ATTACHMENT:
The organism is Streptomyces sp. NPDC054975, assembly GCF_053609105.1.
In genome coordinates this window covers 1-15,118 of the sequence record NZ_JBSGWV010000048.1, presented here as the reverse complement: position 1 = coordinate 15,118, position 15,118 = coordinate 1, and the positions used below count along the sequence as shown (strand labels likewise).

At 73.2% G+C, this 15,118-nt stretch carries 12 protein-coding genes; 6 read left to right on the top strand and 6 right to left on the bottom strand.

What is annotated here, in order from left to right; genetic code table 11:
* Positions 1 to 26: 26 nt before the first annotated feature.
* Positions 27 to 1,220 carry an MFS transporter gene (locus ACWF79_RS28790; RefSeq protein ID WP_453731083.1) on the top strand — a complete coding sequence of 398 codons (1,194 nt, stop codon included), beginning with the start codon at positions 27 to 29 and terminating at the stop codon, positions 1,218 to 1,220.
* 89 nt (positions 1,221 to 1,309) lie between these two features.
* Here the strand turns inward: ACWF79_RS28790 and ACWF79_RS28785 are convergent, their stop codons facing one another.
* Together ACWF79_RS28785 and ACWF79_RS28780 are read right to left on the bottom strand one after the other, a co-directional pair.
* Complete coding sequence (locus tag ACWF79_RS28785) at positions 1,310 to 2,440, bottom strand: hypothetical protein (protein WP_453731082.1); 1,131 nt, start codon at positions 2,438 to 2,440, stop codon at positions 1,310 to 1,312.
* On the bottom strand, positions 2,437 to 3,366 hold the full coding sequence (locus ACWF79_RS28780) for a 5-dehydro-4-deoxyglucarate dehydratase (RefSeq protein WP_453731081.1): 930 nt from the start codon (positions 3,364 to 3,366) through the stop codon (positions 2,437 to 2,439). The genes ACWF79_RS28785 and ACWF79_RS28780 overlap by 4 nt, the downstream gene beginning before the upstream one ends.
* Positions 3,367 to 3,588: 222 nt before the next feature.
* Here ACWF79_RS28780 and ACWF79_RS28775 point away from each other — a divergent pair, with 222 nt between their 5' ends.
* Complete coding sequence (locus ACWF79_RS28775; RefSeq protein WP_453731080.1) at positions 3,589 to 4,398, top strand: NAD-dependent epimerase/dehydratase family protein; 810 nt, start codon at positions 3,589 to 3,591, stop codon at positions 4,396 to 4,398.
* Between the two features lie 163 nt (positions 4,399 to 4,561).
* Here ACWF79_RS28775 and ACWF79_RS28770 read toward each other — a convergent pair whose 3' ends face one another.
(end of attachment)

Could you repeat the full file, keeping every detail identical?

The organism is Streptomyces sp. NPDC054975, assembly GCF_053609105.1.
In genome coordinates this window covers 1-15,118 of the sequence record NZ_JBSGWV010000048.1, presented here as the reverse complement: position 1 = coordinate 15,118, position 15,118 = coordinate 1, and the positions used below count along the sequence as shown (strand labels likewise).

At 73.2% G+C, this 15,118-nt stretch carries 12 protein-coding genes; 6 read left to right on the top strand and 6 right to left on the bottom strand.

What is annotated here, in order from left to right; genetic code table 11:
* Positions 1 to 26: 26 nt before the first annotated feature.
* Positions 27 to 1,220 carry an MFS transporter gene (locus ACWF79_RS28790; RefSeq protein ID WP_453731083.1) on the top strand — a complete coding sequence of 398 codons (1,194 nt, stop codon included), beginning with the start codon at positions 27 to 29 and terminating at the stop codon, positions 1,218 to 1,220.
* 89 nt (positions 1,221 to 1,309) lie between these two features.
* Here the strand turns inward: ACWF79_RS28790 and ACWF79_RS28785 are convergent, their stop codons facing one another.
* Together ACWF79_RS28785 and ACWF79_RS28780 are read right to left on the bottom strand one after the other, a co-directional pair.
* Complete coding sequence (locus tag ACWF79_RS28785) at positions 1,310 to 2,440, bottom strand: hypothetical protein (protein WP_453731082.1); 1,131 nt, start codon at positions 2,438 to 2,440, stop codon at positions 1,310 to 1,312.
* On the bottom strand, positions 2,437 to 3,366 hold the full coding sequence (locus ACWF79_RS28780) for a 5-dehydro-4-deoxyglucarate dehydratase (RefSeq protein WP_453731081.1): 930 nt from the start codon (positions 3,364 to 3,366) through the stop codon (positions 2,437 to 2,439). The genes ACWF79_RS28785 and ACWF79_RS28780 overlap by 4 nt, the downstream gene beginning before the upstream one ends.
* Positions 3,367 to 3,588: 222 nt before the next feature.
* Here ACWF79_RS28780 and ACWF79_RS28775 point away from each other — a divergent pair, with 222 nt between their 5' ends.
* Complete coding sequence (locus ACWF79_RS28775; RefSeq protein WP_453731080.1) at positions 3,589 to 4,398, top strand: NAD-dependent epimerase/dehydratase family protein; 810 nt, start codon at positions 3,589 to 3,591, stop codon at positions 4,396 to 4,398.
* Between the two features lie 163 nt (positions 4,399 to 4,561).
* Here ACWF79_RS28775 and ACWF79_RS28770 read toward each other — a convergent pair whose 3' ends face one another.